Food & Fitness

4 Healthy Eating Activities to Try: Make Eating Healthy Fun!

One of the most effective ways I’ve found to eat healthy is to make healthy eating a game. After all, what’s the point of living healthy if you aren’t enjoying it? So that’s where these 4 healthy eating activities for adults come into play! Want healthy eating activities for adults? You're in luck! This blog post features 4 awesome activities for eating healthier so that you can combat emotional eating, become more proficient at reading food labels, make meal planning a snap and more! Click on over to get the healthy eating tips and ideas now

I created this activities for my clients when I was running a nutrition consulting business several years ago (before I realized that nutrition consulting was NOT, in fact, something I wanted to do for a living. Teaching new freelancers how to succeed in business is much more up my alley!). My clients really liked these activities and found them to be super helpful for getting on track with healthier eating and finding more enjoyment with it. You might discover the same thing!

Healthy Eating Activities for Adults:

1) Secret Ingredient Week

The goal of this exercise is to try eating a new healthy ingredient each week so as to expand your horizons and get a broader variety of nutrients into your diet (compared to if you just eat the exact same things every single day). The next time you’re at the grocery store, buy a new healthy ingredient you’ve never tried before (some kind of vegetable, fruit, spice, legume, etc.), and then when you get home, find a recipe that features that ingredient and cook it up! This is an especially good activity for family bonding because you can choose the recipe and cook it together.

2) Favorite Recipes

This activity will help you to make cooking so much easier. Carve out some time one evening or on the weekend, gather up all of your favorite cookbooks (or pull up pages on your favorite recipe website), and choose 20 recipes from these sources that you’ve already tried and really enjoyed in the past. Ideally these recipes should also be fairly straightforward to put together and they should include ingredients you typically have in your kitchen.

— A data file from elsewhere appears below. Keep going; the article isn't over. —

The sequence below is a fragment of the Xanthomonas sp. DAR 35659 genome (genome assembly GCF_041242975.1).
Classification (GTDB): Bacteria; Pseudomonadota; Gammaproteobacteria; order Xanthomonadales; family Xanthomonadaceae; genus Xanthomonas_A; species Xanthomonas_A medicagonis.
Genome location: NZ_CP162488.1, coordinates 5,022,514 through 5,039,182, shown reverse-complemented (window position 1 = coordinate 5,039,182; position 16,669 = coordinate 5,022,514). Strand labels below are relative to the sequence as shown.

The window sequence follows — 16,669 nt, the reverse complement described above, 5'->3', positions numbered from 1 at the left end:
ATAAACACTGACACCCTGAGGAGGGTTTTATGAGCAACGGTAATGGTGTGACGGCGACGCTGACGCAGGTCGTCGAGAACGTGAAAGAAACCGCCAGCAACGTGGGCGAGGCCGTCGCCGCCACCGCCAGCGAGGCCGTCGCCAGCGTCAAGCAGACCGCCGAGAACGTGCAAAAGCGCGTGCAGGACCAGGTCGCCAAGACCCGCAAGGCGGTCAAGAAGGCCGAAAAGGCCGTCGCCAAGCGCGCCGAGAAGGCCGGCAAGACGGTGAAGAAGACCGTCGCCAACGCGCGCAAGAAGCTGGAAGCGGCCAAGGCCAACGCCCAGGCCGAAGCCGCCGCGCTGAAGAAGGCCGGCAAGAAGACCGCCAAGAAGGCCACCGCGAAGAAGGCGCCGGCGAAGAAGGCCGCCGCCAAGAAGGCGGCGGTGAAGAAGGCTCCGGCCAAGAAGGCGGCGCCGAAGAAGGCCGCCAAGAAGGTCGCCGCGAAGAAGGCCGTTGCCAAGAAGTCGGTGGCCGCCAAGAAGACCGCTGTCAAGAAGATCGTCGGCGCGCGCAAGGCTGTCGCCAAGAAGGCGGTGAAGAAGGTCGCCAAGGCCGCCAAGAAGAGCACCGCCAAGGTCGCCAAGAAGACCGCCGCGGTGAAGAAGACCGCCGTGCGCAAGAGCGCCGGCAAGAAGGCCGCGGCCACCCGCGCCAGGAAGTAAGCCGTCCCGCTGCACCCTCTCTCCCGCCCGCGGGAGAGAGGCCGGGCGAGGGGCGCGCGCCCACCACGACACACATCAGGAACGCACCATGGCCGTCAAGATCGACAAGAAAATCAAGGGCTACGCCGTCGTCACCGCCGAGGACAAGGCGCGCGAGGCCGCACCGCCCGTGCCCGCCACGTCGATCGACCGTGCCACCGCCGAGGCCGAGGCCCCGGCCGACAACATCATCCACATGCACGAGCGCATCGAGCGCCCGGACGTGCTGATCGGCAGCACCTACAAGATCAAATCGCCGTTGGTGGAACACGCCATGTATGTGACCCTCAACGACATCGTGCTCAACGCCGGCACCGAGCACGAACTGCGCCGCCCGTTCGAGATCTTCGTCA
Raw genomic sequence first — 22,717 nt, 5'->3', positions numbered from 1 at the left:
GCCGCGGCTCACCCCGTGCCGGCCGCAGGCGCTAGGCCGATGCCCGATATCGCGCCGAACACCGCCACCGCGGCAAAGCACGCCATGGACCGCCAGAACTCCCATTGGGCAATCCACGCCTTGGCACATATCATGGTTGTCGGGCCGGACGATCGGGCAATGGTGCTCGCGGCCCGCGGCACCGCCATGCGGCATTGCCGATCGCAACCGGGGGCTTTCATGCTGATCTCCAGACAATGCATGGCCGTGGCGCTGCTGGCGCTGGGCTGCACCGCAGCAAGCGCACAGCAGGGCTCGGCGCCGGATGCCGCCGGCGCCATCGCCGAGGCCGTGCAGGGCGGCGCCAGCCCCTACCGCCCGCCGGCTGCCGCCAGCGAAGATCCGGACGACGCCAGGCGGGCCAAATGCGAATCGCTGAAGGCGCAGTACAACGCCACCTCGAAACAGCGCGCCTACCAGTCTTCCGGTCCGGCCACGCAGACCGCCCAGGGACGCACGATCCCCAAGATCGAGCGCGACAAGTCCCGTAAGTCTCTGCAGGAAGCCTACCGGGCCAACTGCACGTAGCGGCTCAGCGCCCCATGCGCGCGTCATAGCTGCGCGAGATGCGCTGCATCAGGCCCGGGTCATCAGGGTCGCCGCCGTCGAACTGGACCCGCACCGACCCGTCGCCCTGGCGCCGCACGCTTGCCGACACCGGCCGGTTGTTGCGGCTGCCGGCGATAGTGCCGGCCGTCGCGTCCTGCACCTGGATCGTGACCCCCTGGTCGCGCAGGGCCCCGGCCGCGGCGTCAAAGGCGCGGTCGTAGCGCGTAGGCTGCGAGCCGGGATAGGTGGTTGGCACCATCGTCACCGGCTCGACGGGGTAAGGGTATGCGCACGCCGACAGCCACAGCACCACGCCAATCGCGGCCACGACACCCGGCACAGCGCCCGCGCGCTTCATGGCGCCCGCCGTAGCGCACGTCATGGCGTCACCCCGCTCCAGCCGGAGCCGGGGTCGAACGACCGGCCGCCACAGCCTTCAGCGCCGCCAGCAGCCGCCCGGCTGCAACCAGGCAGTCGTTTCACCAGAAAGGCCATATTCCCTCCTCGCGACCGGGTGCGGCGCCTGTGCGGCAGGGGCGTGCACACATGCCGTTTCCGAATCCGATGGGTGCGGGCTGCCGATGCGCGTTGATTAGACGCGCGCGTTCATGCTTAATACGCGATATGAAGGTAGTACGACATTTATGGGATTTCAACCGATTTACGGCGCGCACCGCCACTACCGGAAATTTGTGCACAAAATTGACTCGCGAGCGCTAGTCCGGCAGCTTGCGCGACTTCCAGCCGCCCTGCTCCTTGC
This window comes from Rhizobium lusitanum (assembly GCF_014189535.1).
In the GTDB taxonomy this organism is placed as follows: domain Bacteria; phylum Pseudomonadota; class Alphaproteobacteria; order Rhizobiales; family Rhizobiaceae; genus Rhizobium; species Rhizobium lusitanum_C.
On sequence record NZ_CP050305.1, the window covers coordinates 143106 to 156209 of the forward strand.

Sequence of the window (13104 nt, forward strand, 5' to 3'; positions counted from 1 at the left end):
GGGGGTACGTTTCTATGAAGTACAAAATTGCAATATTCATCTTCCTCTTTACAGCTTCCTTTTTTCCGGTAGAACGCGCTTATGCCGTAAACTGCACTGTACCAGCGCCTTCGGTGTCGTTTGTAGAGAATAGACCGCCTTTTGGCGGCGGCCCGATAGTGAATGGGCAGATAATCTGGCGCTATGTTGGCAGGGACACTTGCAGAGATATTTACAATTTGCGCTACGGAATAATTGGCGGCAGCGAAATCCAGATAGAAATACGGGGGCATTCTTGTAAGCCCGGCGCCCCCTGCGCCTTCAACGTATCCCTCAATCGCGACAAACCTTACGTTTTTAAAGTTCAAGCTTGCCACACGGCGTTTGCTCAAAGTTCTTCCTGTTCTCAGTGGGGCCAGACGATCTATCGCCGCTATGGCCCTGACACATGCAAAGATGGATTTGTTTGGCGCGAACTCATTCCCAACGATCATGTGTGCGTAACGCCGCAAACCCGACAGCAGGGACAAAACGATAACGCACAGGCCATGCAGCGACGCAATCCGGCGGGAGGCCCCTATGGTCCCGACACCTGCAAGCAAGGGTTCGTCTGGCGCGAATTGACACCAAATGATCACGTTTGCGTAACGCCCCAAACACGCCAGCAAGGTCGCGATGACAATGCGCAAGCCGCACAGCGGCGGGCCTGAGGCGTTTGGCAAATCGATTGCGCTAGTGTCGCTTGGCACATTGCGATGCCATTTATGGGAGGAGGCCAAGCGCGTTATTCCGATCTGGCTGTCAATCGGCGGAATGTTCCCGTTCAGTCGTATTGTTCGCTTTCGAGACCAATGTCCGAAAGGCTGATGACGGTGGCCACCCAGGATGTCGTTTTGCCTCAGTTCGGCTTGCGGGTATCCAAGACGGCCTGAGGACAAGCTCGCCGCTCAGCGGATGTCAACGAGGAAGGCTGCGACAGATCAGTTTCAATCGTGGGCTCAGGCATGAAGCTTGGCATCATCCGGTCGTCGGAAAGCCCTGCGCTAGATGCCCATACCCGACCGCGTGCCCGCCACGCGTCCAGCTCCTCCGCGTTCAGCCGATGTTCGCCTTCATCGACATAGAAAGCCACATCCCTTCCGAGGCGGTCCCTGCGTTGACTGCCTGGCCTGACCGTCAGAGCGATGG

Now put those recipes into a spreadsheet (don’t forget to include the source!). If the recipe is online, make sure you copy and paste it (and cite the source) into a document because you just never know when a website will close down without warning—and it would be a shame to never have access to that recipe again, wouldn’t it?

The idea behind this activity is that now you have a full list of recipe ideas, so the next time you’re scrambling to find something to make for dinner or you’re too tired to menu-plan, you can just consult your list and you’ll be good to go.

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3) Label-reading Mogul

If you want to get better at reading food labels, this healthy eating activity is for you. It’s quite simple: go into your cupboard, choose a product, and read the health/nutrition claim on the front of the package (e.g. “low fat” or “all-natural” etc.). Check in with yourself: how does the claim make you feel? What do you think of when you see that health claim?

Next, turn the package over and read the ingredient list. Do any of the ingredients surprise you? Do you know what all of the ingredients are? If you don’t recognize an ingredient, don’t be afraid to look it up to find out what it is! One of my favorite resources for understanding food additives is the Centre for Science in the Public Interest’s comprehensive list of ingredients.

This kind of practice will help make you more cognizant of what’s in the food products you buy.

4) Daily mantras

This healthy living activity will enable you to better identify and overcome emotional eating. First, identify your triggers that contribute to your emotional eating. The next time you find yourself eating for emotional reasons, write down what was happening right before you began eating emotionally. Do this several times and you might discover a pattern.

Second, create a mantra to repeat to yourself when your trigger happens. Try to keep your mantra positive, and focus on something that’s the right fit for YOU and your personal triggers. The more customized it is, the more effective it will be. Start repeating this mantra to yourself on a regular basis so that it will be easier to bring to mind when you are feeling triggered to eat emotionally.

What are your favorite healthy eating activities (for adults or for kids)? What are some of the obstacles you face in eating healthy? Share in the comments section below!

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